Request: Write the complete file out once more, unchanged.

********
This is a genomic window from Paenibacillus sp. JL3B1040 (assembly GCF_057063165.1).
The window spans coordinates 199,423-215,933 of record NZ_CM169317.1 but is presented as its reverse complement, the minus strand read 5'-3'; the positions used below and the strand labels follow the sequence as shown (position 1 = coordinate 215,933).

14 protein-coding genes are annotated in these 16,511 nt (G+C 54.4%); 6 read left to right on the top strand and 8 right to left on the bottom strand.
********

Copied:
This is a genomic window from Paenibacillus sp. JL3B1040 (assembly GCF_057063165.1).
The window spans coordinates 199,423-215,933 of record NZ_CM169317.1 but is presented as its reverse complement, the minus strand read 5'-3'; the positions used below and the strand labels follow the sequence as shown (position 1 = coordinate 215,933).

14 protein-coding genes are annotated in these 16,511 nt (G+C 54.4%); 6 read left to right on the top strand and 8 right to left on the bottom strand.